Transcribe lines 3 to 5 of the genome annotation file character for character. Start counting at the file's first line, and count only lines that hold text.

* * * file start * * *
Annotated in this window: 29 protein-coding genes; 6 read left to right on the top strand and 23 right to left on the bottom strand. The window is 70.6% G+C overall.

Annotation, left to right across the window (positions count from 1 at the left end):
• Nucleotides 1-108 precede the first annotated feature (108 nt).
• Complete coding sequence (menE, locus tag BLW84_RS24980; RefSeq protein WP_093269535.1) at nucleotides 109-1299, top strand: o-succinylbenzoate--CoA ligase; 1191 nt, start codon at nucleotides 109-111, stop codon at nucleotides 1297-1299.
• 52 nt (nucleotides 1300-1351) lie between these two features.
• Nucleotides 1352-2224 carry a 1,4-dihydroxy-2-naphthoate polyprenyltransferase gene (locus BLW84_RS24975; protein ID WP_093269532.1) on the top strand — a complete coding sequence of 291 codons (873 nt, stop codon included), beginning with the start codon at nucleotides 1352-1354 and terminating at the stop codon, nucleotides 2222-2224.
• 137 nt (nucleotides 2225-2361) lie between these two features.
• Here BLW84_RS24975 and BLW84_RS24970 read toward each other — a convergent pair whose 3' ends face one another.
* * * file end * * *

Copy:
• Nucleotides 1-108 precede the first annotated feature (108 nt).
• Complete coding sequence (menE, locus tag BLW84_RS24980; RefSeq protein WP_093269535.1) at nucleotides 109-1299, top strand: o-succinylbenzoate--CoA ligase; 1191 nt, start codon at nucleotides 109-111, stop codon at nucleotides 1297-1299.
• 52 nt (nucleotides 1300-1351) lie between these two features.